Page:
How can you protect your networked manufacturing systems from malware and other undesired infections? Here's a list of suggestions to consider.
Coordinate with the IT department for implementation and monitoring of security best practices.
- Set up a PM for security monitoring. Include things such as auditing systems for "illegal" user accounts, easy-to-guess logons, and easy-to-guess passwords.
- Keep a master logon and password file rather than using memorable logons and passwords. If you keep an electronic version, ensure that it's encrypted and does not reside on any machine on the network.
- Make backups of PLC programming. Once a PLC is programmed, reprogramming should rarely be needed (unless you have frequent process reconfigurations).
- Store all programming, including batch recipes, on removable backup media. Keep these under lock and key; implement usage policies that prevent overwriting backups with infected code (consult a security expert, if needed). When restoring an infected machine from backup, use a copy of the backup as your restore source.
- Limit access to PC programming to specific personnel. Ensure each access is entered into a log book or file that specifies the date, time, and purpose of the access.
The Fluke 62 Mini digital thermometer is the perfect introduction to infrared (IR) thermometers. It’s compact and portable for technicians to diagnose HVAC problems and monitor the temperature of electrical motors and panels without contact. Rugged enough for industrial environments with its protective rubber “boot” and handy nylon belt holster to take quick temperature reads.
Your PLC-controlled process has recently begun to exhibit oscillations. For example, a particular control valve that is normally in a steady position is now continually "seeking" plus or minus about 20% around the setpoint. Several batches have been ruined, and a shift supervisor is making loud noises about how you should "get a factory rep out here to kill the virus that's in the system." What are some first steps toward solving this technical problem and preventing a political one?
Visit EC&M's website to see the answer.
Because of winter's extreme temperatures and freeze/thaw cycles, you may be replacing exterior PVC-coated conduit this spring. But errors in replacing raceway can result in problems rather than provide an effective repair. Plan to pull new conductors instead of reusing the existing ones. It's risky to subject conductors to the stress of removal and re-pull, and it takes far fewer personnel hours to use factory-spooled conductors than to re-spool used conductors or work from piles of wire.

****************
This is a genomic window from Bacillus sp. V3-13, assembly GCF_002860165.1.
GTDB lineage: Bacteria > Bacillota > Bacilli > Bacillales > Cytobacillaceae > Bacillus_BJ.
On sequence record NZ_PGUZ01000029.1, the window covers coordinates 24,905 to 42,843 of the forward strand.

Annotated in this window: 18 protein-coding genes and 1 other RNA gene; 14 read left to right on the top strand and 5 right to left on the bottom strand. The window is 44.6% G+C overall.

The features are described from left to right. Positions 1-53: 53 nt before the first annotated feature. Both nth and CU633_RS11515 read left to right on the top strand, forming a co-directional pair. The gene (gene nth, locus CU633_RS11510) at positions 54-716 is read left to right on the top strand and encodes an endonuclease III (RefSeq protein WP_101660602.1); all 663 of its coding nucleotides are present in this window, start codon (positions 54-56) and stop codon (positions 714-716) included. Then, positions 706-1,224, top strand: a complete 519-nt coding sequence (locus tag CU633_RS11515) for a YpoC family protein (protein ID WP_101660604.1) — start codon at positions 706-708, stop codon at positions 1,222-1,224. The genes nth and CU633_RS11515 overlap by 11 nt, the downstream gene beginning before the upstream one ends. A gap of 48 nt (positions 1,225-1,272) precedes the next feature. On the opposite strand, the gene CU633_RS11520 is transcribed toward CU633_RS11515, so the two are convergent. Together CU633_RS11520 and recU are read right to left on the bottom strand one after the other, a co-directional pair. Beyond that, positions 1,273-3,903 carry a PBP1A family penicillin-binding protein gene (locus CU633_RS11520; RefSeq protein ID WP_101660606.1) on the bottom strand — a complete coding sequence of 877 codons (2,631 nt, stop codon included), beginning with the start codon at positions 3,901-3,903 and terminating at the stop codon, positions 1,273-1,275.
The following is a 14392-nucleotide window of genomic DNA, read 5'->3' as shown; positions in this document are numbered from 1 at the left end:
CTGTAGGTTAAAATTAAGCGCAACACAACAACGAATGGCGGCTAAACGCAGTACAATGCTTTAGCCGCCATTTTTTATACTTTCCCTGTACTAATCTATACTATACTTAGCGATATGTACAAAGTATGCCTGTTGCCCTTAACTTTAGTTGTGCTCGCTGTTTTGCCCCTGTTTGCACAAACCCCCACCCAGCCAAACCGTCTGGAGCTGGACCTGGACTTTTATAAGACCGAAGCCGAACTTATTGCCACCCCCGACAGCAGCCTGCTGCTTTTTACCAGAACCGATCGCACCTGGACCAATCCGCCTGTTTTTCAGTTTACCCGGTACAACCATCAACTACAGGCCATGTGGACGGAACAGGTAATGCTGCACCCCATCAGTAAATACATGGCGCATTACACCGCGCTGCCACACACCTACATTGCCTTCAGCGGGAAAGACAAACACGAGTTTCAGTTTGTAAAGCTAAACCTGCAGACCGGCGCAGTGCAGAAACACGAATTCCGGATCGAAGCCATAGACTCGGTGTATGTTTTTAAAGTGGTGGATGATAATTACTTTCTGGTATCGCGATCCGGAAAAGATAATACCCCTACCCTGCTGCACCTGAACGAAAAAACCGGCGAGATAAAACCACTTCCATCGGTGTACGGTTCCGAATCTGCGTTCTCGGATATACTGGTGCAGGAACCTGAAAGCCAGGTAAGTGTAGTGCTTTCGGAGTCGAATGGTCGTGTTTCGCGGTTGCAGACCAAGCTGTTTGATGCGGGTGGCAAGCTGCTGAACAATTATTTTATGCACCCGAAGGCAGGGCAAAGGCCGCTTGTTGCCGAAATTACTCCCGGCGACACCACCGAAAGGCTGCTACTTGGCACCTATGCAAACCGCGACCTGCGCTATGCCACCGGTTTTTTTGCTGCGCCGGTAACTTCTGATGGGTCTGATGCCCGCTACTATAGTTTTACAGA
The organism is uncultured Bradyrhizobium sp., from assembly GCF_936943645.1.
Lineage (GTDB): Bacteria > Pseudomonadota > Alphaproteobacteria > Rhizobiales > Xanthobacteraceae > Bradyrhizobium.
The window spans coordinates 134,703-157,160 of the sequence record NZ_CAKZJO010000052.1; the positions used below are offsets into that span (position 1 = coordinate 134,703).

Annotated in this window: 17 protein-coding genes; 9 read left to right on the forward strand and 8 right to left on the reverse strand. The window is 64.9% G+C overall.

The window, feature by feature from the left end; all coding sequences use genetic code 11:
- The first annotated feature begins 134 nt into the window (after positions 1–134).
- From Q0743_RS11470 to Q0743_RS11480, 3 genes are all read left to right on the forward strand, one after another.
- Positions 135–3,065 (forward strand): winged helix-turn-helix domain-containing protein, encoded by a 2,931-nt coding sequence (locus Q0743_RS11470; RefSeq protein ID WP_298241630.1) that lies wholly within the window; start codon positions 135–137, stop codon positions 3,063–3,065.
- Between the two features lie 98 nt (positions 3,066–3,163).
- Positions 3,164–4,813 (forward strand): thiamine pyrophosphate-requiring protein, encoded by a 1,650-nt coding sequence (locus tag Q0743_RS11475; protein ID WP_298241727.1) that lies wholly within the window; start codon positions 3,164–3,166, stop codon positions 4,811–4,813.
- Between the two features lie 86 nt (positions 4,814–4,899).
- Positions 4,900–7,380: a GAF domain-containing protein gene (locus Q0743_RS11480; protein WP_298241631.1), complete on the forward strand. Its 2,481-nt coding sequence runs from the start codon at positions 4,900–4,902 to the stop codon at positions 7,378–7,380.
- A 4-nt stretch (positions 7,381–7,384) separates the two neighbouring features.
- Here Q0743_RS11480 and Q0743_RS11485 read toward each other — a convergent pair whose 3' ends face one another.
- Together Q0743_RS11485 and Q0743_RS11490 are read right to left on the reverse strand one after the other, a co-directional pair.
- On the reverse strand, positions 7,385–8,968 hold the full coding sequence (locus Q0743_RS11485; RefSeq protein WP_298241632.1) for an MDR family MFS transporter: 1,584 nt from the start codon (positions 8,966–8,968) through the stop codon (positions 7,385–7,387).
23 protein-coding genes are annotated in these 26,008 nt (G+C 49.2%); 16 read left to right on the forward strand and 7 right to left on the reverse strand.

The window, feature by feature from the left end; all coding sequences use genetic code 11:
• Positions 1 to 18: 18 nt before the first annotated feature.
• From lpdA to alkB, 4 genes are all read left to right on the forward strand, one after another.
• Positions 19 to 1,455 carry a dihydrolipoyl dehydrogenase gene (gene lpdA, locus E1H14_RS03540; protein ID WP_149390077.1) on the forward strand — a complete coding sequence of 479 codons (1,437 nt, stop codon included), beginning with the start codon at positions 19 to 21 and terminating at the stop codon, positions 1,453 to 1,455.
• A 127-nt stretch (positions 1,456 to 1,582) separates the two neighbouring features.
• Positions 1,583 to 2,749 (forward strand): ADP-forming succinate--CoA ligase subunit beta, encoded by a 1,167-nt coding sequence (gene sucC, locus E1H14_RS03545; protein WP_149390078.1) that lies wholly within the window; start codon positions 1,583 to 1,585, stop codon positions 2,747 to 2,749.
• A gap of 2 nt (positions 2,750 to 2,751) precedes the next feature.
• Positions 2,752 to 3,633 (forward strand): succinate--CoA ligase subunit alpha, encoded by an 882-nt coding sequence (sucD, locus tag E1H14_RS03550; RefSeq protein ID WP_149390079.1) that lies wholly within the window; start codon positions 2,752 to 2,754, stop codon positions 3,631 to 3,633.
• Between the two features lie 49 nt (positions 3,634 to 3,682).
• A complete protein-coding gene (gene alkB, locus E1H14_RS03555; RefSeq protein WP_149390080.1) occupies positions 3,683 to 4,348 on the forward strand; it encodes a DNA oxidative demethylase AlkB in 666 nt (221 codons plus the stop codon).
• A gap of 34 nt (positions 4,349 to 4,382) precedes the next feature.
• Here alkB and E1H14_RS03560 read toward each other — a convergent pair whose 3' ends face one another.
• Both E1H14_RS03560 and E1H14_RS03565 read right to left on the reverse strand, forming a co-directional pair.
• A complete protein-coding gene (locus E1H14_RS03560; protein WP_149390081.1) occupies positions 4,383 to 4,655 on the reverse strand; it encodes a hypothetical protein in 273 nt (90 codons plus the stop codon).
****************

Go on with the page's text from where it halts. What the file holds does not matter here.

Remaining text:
Before scheduling replacement:
- Estimate the job duration. Get approved dates from operations.
- Evaluate the work area for all requirements, including lighting, ventilation, access, and working space.
To read more on this story, visit EC&M's website.
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You can't just poke a hole in your building's envelope and run broadband cable through it. First, you must assess the circuit power level per Table 830.15 to determine if it's low power or medium power. For low-power circuits, run cable that is type BMU, BM, or BMR. For medium-power circuits, run type BLU or BLX [830.40].
What if the utility-supplied cable doesn't match what you need to run? In that case, you'll need to build and install an interface box on the outside of the building, and connect the different cables inside that box. An interface box is generally advisable anyhow, so you can separate utility cabling from premises wiring outside the building rather than running utility cabling into your building. If the utility needs to replace its cabling, utility technicians won't need to enter your building to do so.
A common problem with broadband cabling is it's grounded instead of bonded. That is, the cable shields tie to a local ground rod. This does nothing for you. In our next issue, we'll see how to fix this problem.
OSHA defines a confined space as any space you can bodily enter and work in but has a restricted means of access/egress and isn't designed for continuous occupancy. This definition isn't precise, but OSHA gives examples (e.g., tanks, bins, and vaults) and assumes employers will "fill in the blanks."
OSHA requires employers to identify its confined spaces (and if in doubt, do not leave it out) and apply confined space permitting to it. But as the definition is itself a bit slippery, so can be compliance.
For example, a manager might conclude that, because employees frequently enter a specific pit and it lacks a roof, it's not a confined space. But what happens if someone in another part of the building spills a heavier than air gas (e.g., carbon dioxide) that flows into the pit? The fact that someone failed to properly identify a confined space doesn't mean it isn't one. Assess every space for its potential hazards.
Thinking outside the box - so you can see inside it!
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